MSP expands program to fight opioid use - WNEM TV 5

MSP expands program to fight opioid use

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MICHIGAN, (WNEM) -

Michigan State Police are expanding an initiative to stop opioid use before it becomes a criminal matter.

It allows people struggling with addiction to find help without fear of arrest.

“It was my chance to help the community,” said Debra Fortenberry, with the Angel program.

For some people struggling with addiction, getting off drugs would be a godsend. Fortenberry wants to be the angel that helps them do just that.

“People are people and they need help,” Fortenberry said. “When someone realizes that the drug is controlling them and they want help, they really have to want the help.”

She recently joined the fight against opioid abuse as a volunteer with the Angel program. The program was created by the Michigan State Police.

She has been trained to give support to those struggling with drug addiction. She also helps to match people with resources they need.

Fortenberry said all they need to do is ask.

“They also have to acknowledge they have a problem,” Fortenberry said. “But we do have this program available and it’s completely free and we will help in any kind of way.”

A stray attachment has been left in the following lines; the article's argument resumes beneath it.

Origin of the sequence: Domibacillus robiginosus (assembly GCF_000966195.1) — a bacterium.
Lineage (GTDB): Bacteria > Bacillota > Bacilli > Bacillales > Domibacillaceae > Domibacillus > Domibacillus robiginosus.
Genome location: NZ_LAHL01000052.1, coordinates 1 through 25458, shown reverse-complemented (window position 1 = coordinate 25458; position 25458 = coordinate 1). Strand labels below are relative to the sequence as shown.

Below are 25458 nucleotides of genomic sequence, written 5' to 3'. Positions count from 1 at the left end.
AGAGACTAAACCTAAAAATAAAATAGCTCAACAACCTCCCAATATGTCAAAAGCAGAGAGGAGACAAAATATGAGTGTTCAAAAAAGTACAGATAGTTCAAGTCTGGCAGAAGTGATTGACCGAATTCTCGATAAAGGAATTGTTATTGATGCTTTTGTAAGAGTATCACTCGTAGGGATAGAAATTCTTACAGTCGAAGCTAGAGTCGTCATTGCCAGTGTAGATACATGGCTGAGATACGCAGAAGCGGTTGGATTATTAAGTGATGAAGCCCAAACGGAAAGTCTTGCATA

MSP Lt. David Kaiser said law enforcement knows it can’t arrest it’s way out of addiction.

He hopes this program will stop the growing trend of opioid dependency.

“Yeah they just have to show up and say that they would like to get treated for their addiction,” Kaiser said. “All of our sergeants have been trained and everybody knows that we have this program.”

All 30 of the Michigan State Police posts across the state are participates in the Angel program.

“You want a fresh start? You want to second chance instead of a future funeral? You can come to any of our police post in the state Monday through Friday from 9 p.m. to 4 p.m.,” Kaiser said.

Fortenberry said more people should judge less and contribute more.

“I think it’s a wonderful thing to help. More people that find out about it, hopefully that’s more people we can help,” Fortenberry said.

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